An impressive theater located in Chișinău (formally Kishinev), the capital of Moldova, stands where a synagogue, built in 1913 with Jewish community funds, once stood.
The synagogue also served as a yeshiva for Torah study but quickly became the largest and most prestigious house of Jewish worship in Chișinău, under the leadership of Chief Rabbi Yehuda Leib Tsirelson and renowned in all of Servia, for its cantors.
The synagogue was among the buildings that were nationalized in 1940. After World War II, the building was renovated and repurposed as a theater, named after Russian playwright Anton Chekhov. The theater remains in use to this day.
Theater director, Yosef Schatz, a member of the local Jewish community, has been practicing his craft for 33 years and directed 40 plays in that time. He said the theater still holds some of its Jewish influence: "This year, marking 120 years since the Kishinev pogrom, the municipality, in coordination with the Jewish community, placed a commemorative plaque on the building, stating that it was once a synagogue. It was a common practice of the Soviets to repurpose religious institutions,” he said.
What Jewish content does the theatre present? "I directed a play based on the Israeli playwright Joshua Sobol's 'Ghetto' which takes place at the Vilna Ghetto during the Holocaust. A theatre group is established and Ghetto residents join the cast. A German officer tells the cast, 'Since you love art and truth, I’ll allow you to participate in the plays, provided I see the results,' In other words, he would continue his murder of Jews while they partake in theatre work.
"It was very important for me to show that there were people there who wanted to bring change, to establish a new order. People who also had a certain worldview. To show perspectives of peace, love, and truth."
Russian is alive in Moldova
Another example of Jewish themes can be seen in a play by a Romanian playwright which was performed at the theater for years in the early 2000s. "It's a story about three young friends: a Christian, a Jew, and a Muslim. The play raises the question of whether a Christian man can marry a Jewish woman. I always felt that this wasn't just a topic for the play, but a question that pertains to both characters, the couple. There's the religious aspect and the universal human aspect. From a human perspective, the answer is: yes, because that's what they decided.”
"In our context, according to the Jewish worldview of Moldova, whenever there were interfaith marriages, people would ask who was Jewish, the man or the woman. If it turned out that the girl was Jewish, then it was considered bad because she would supposedly have to submit to the man. If the roles were reversed, then it was seen as fine, because if the young man was Jewish, then the bride would obey Jewish law.”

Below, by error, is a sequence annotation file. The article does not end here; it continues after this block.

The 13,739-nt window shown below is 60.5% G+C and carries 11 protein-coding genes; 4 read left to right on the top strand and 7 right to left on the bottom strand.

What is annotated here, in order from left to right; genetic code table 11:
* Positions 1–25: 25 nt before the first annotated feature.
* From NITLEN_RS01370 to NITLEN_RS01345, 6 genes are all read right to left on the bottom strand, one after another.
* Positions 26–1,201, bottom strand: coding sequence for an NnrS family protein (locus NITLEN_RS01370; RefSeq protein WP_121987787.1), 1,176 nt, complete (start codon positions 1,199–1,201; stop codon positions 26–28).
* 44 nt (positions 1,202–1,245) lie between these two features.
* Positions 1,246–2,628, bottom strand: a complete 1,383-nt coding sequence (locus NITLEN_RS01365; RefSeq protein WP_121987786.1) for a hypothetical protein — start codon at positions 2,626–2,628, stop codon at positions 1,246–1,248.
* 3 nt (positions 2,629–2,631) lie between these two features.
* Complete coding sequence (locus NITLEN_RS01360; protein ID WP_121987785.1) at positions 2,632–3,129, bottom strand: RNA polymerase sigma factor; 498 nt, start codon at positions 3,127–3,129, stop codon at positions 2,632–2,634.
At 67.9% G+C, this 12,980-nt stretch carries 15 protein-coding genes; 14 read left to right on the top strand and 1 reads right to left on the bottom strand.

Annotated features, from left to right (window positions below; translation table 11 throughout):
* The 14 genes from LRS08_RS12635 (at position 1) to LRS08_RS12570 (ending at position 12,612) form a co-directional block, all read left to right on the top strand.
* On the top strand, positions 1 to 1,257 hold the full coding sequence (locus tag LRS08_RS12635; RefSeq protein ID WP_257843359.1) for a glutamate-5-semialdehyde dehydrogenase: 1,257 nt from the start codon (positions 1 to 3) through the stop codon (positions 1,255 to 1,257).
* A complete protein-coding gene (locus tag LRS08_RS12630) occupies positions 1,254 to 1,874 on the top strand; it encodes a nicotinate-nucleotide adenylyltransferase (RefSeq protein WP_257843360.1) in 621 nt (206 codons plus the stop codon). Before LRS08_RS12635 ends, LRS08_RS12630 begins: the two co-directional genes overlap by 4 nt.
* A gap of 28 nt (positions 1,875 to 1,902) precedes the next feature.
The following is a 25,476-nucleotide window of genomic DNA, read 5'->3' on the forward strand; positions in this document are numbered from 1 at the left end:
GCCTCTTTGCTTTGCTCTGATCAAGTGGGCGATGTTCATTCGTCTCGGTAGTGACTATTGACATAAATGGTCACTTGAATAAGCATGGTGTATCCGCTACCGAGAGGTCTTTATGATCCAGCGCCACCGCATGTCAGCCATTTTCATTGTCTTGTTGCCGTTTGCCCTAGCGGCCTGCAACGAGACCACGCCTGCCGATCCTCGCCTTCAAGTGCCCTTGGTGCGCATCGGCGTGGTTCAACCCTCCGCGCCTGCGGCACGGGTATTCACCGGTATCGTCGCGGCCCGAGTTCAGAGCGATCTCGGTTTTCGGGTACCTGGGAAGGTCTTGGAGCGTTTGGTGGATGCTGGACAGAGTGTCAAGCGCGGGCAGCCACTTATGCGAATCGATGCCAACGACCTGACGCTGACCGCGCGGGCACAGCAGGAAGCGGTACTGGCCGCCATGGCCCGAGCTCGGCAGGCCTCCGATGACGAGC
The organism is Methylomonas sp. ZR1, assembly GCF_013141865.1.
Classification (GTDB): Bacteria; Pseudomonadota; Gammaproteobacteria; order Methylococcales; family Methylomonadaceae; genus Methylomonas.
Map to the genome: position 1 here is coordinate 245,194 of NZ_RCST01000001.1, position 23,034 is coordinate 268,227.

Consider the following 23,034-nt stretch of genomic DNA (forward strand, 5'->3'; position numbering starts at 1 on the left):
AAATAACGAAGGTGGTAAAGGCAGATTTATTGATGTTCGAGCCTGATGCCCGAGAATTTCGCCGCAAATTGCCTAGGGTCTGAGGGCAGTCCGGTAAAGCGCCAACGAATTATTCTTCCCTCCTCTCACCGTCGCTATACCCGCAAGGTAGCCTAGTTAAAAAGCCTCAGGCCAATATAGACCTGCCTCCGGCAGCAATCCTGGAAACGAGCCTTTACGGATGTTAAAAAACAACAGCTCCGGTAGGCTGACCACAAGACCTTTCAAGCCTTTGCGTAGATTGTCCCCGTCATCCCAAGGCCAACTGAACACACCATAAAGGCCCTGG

“And then, the young men who married non-Jewish women would say: 'My wife is even more Jewish than I am!' In contrast to adults who had a different view. But I wanted to broaden this issue and show what happens to a Muslim, a Jew, and a Christian when the couples make a decision,” he explains.
“Essentially, we see how these three characters approach the decision to get married very differently. Throughout most of the play, the three who follow the various religions, remain alone with their thoughts, and the more the play progresses, the more we understand that the question isn’t about what’s allowed or forbidden, but about how each religion views such concepts as love, life, and relationships."
Today, Kyiv forbids plays in Russian, Russian literature, and Russian music. How challenging is it to work in Russian in Moldova? "We are the main Russian theater, but there are two other smaller ones out of more than 15 theaters in Chișinău. Currently, there are no ideological guidelines here that would prevent plays in Russian. Our theater attracts Russian speakers, but besides that, everyone comes: Moldovans, Russians, Ukrainians. If they come, it means they are interested in our work."
Schatz was born in Chișinău. At the age of 17, he left for St. Petersburg. "I lived there for nearly 17 years until the beginning of 1980, and returned to Chișinău because my parents grew old, and I didn't have my own apartment there. I was 34 years old and couldn't find work. I was Jewish, and employers would always worry that I would leave for Israel, after being hired," he said. "But then the Soviet Union began to crumble, and all the ideological restrictions were lifted. I was invited by a prominent actress to direct her gala, which was successful, and I since then, continued working in theater."
What does the theater symbolize for you? "It's a fairly complex job that I've been involved in for almost my entire life. I’d compare it to conducting an orchestra. The conductor assembles notes and leads the orchestra. It’s a sort of self-expression.”